Written by: Alyse Samoray
The 2018 Winter Olympics opened in Pyeongchang, South Korea, on February 9, 2018, with a historic moment: South Korean President Moon Jae-in shook hands with North Korean leader Kim Jong-un’s younger sister Kim Yo-jong. Along with 500 other North Koreans, Kim Yo-jong, who has been described as a close confidant to her brother, becomes the first member of the Kim family to visit South Korea since the Korean War. The North Korean announcement to attend the Olympics came after “months of tension – and the threat of possible nuclear war – with the United States and South Korea, the host country.” In fact, the tensions among the countries were so high, athletes, fans, and other nations were considering not competing in the 2018 games due to safety concerns. Now, not only is North Korea participating, but the Koreas have formed a joint women’s hockey team and marched under a unified flag.
Following the original Greek promotion of the Olympics as “Peace Games,” South Korea used the conflict to help win the bid to host the 2018 Games seven years ago. Playing the proximity to North Korea to their advantage, South Korea emphasized the diplomatic importance of Pyeongchang hosting the Games: it could be used to ease tensions between the two countries that are still technically at war South Korea wanted to “use the Winter Olympics in Pyeongchang as a way to engage with North Korea, to show the world – and the United States in particular – that old-fashioned diplomacy still has a role to play, even with Kim Jong-un’s belligerent regime”. The next two weeks will reveal if the global sporting event can ease the tensions among North Korea, South Korea, and the United States, and what that means if the United States does not embrace South Korea’s rhetoric and continues on a path toward “fire and fury”.
After failing to win the Olympics for his native Germany, Thomas Bach, now president of the International Olympic Committee, turned his focus to include North Korea in the 2018 Winter Games, with the hope of easing tensions and expanding the nuclear dialogue. Starting at Rio in 2016, Mr. Bach began to court North Korea’s participation, even offering to provide financial and logistical support. At the end of the day, actually getting North Korea to the Games took over two years of work and included the help of the United States, South Korea, and China.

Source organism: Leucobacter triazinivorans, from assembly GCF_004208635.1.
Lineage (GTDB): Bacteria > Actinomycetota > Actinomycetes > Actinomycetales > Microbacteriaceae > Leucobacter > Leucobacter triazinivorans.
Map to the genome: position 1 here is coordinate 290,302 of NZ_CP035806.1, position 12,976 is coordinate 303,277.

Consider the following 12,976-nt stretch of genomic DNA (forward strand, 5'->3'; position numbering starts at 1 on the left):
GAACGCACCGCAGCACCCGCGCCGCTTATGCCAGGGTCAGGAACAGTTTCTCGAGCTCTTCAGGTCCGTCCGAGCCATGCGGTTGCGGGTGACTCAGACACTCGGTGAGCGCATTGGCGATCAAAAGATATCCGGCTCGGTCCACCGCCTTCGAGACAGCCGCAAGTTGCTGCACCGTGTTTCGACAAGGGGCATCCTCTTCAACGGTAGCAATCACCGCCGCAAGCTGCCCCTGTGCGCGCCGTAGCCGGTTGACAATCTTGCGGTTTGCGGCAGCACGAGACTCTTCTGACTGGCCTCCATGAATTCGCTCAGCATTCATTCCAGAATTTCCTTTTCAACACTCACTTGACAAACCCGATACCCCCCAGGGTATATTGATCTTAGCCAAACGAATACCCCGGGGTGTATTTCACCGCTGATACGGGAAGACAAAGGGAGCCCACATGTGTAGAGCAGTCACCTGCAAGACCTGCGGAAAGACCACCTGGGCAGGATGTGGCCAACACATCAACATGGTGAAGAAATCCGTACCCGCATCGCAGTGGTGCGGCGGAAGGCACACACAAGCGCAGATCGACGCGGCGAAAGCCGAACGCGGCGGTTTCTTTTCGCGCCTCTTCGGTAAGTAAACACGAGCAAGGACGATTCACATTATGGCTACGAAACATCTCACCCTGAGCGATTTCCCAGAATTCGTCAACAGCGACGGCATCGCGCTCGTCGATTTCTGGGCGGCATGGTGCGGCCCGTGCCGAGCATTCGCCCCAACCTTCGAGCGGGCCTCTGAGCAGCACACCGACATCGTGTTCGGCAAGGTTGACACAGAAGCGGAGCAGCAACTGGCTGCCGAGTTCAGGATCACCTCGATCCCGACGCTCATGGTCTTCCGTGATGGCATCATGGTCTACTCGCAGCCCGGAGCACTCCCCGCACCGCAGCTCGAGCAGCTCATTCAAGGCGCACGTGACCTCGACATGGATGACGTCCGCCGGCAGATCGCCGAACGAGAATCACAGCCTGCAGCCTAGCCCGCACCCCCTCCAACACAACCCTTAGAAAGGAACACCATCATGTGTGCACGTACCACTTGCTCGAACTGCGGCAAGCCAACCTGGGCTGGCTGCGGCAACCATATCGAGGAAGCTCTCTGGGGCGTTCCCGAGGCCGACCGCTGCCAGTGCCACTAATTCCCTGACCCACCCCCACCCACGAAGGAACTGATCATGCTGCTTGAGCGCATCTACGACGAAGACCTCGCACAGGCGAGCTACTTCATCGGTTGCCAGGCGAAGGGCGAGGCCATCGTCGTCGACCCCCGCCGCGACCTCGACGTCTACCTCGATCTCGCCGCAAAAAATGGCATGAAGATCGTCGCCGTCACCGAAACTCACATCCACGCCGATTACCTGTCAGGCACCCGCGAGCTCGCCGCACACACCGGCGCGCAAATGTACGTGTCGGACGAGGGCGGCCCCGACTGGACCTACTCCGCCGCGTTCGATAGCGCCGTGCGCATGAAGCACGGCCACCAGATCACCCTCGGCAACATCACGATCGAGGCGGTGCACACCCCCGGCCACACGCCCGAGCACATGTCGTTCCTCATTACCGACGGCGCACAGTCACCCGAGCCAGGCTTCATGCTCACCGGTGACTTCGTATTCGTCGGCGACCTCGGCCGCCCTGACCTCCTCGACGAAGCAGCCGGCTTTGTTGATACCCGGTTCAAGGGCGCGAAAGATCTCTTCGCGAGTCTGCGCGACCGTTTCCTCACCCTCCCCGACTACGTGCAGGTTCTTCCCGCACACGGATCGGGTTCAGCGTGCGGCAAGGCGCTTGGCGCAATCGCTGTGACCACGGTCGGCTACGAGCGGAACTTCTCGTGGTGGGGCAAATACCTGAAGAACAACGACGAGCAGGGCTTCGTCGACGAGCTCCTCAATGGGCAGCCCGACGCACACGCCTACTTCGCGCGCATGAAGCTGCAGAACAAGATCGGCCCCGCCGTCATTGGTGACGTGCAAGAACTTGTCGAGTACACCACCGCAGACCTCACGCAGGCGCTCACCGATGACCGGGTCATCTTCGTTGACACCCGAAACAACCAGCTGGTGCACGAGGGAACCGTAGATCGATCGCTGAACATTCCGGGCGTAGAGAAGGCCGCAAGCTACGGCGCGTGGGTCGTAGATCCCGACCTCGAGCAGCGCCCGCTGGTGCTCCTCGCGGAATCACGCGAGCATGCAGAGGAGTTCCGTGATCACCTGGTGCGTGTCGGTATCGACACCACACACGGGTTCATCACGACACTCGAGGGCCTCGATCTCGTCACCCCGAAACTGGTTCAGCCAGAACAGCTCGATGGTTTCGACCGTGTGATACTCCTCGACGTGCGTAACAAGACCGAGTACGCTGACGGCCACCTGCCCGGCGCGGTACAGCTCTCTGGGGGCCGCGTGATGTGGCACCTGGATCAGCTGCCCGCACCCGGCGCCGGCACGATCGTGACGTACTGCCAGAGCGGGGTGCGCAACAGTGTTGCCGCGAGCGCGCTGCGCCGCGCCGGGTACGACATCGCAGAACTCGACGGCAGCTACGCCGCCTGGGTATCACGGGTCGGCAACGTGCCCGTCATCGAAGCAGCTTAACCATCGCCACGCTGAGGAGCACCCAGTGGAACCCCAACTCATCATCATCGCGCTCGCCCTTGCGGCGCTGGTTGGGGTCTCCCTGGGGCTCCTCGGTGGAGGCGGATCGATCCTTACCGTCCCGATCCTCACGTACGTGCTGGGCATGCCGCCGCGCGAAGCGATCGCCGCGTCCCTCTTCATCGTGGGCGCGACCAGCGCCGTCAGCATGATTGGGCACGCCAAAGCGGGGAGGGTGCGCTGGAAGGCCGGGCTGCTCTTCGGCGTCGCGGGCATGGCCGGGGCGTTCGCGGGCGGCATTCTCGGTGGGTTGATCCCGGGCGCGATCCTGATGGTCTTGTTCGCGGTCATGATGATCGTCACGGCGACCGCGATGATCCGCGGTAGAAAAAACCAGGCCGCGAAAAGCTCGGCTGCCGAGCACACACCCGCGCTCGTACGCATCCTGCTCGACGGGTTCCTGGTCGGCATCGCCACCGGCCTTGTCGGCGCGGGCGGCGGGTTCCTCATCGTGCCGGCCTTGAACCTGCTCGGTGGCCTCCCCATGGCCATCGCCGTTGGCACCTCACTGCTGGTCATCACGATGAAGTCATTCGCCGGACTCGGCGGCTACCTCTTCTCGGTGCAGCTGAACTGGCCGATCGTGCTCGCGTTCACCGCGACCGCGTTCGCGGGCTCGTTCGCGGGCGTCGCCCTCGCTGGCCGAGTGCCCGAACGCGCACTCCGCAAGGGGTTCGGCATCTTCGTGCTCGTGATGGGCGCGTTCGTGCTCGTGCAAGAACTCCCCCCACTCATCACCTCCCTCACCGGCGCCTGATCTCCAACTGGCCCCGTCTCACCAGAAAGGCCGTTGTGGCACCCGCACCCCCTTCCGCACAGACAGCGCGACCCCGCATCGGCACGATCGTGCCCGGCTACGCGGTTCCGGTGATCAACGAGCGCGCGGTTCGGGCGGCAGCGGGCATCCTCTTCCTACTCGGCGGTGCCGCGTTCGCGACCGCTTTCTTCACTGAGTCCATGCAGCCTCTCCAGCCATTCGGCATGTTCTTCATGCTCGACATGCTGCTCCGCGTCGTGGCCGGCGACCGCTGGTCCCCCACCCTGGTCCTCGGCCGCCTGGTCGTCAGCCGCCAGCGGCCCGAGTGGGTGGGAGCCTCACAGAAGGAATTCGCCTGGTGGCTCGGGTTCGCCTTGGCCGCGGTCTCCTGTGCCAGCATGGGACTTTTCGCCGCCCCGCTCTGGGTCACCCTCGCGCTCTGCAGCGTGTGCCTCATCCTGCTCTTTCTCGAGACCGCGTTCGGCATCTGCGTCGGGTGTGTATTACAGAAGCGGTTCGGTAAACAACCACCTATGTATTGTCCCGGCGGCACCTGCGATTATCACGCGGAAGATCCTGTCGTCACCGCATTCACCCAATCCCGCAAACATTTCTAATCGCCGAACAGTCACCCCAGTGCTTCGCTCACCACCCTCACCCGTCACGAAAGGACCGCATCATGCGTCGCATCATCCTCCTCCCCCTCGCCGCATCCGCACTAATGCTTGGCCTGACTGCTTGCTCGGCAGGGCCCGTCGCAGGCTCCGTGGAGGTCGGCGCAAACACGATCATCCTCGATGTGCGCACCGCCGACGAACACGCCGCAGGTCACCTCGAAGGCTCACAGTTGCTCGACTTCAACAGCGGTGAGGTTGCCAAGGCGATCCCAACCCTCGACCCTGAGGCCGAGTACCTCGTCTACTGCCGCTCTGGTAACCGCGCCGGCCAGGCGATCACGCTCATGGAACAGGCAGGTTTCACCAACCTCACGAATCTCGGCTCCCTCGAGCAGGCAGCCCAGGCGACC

Although Mr. Bach reached out to the United States in June of 2017, it wasn’t until President Moon reached out to President Trump in November that the United States announced it would send a high-level delegation to the Winter Olympics. Then in December, the Trump administration sent Jeffrey Feltman, a senior official at the United Nations, to North Korea for meetings with diplomats where they discussed the North’s participation in the Olympics and “gently suggested that the world would be paying attention to whatever Mr. Kim does next”. The United States agreed to delay planned military exercises, and North Korea announced they would attend the Games. Yet, even after helping, the United States expressed skepticism of North Korea’s motives. The Trump administration did not want to look like it was softening its stance on North Korea. Instead, the United States defended their choice to delay the military exercises by stating that South Korea needed to focus on the security of the Olympics, and Vice President Mike Pence stated that America “will not allow North Korean propaganda to hijack the message of the Olympic Games”. As a show of defiance, Vice President Pence did not stand when the joint Korean team entered the opening ceremony. He also did not shake hands with the North Korean head of state, Kim Yong-Nam, during the Olympic reception nor acknowledge Kim Yo-jong, who sat behind him during the opening ceremony.